McKeon Responds to Dave and Laura on Presentism (from Comments)

[Since this response ran through three consecutive Comment posts, I thought it would be easier to read, follow, and respond to if I pasted it into a single new post. Laura, if you’d like, perhaps you could respond here? And, please, if others are interested, join us–DM]

Dave and Laura,

I agree entirely that “interpretation” and “explanation” form a dialectical doublet, in their interrelation defining what historical method should aim to achieve. I emphasize the former only because I feel as though “our” attentiveness to the self-conceptions of the past in recent years has been overbalanced by methods and perspectives that derive from modern experience. By this I meant something very imprecise, and the term “presentist” is probably misleading except in so far as it, too, means simply “what postdates the portion of the past that’s under study.” I think “explanation” is crucial to historical study, but perhaps only once (a schematic temporalization) “interpretation” has defined a sense of the past’s self-understanding on the basis of which the claim to “explain” by *other* means can become intelligible.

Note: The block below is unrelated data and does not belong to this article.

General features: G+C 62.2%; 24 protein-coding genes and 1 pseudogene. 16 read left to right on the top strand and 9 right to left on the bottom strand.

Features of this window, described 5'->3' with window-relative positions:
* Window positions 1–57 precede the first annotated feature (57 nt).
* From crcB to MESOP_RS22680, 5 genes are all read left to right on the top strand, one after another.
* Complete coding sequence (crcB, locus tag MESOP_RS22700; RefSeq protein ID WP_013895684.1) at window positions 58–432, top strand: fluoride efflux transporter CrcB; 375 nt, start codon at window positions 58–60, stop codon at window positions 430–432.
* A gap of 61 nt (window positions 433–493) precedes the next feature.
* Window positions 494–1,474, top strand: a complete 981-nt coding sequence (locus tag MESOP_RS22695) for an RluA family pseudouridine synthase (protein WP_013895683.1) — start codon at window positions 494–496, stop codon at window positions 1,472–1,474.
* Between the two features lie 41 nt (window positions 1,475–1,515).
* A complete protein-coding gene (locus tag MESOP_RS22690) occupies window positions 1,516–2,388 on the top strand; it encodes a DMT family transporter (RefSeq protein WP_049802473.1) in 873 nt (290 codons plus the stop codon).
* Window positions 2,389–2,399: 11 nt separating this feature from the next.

So in these terms, the presentism I sought to rebalance in Secret History is the tendency to read the period in which modernity first seems to emerge (which I take at least to include the 18th century) from the viewpoint of the failures of modernity, paradigmatically, capitalism, the bourgeoisie, class conflict, liberalism, the public sphere, separate spheres, “The Enlightenment.” To study these things from the viewpoint of “the past” is, as I’ve already quoted, “to view the past not only as the prelude to our present but also as a response to its own past” (xxvii), a formulation that suggests that the distinction between interp. and explan. can also name the difference between attending to the intentional *motives* with which past activities, etc. were undertaken and elaborating a theoretical or *causal* understanding whose possibility depends on taking a certain distance from the aims of the past culture in question. In 1690 capitalism meant not commodity fetishism, alienated labor, and the extraction of surplus labor but freedom from hierarchical political and economic control. The bourgeoisie was not a self-conscious class whose ideology sought to universalize its own interests. Indeed, whether it even existed is a definitional rather than an empirical question–hence my objection (74) to the translation of Habermas’s burgerlich as bourgeois rather than civil. What people *experienced* in 1690 was not class conflict but a conflict between status-based assumptions about the coextension of birth and worth and emergent class-based assumptions that worth was a function of labor discipline within one’s calling, or simply one’s industrious accomplishments and the upward mobility that attended them.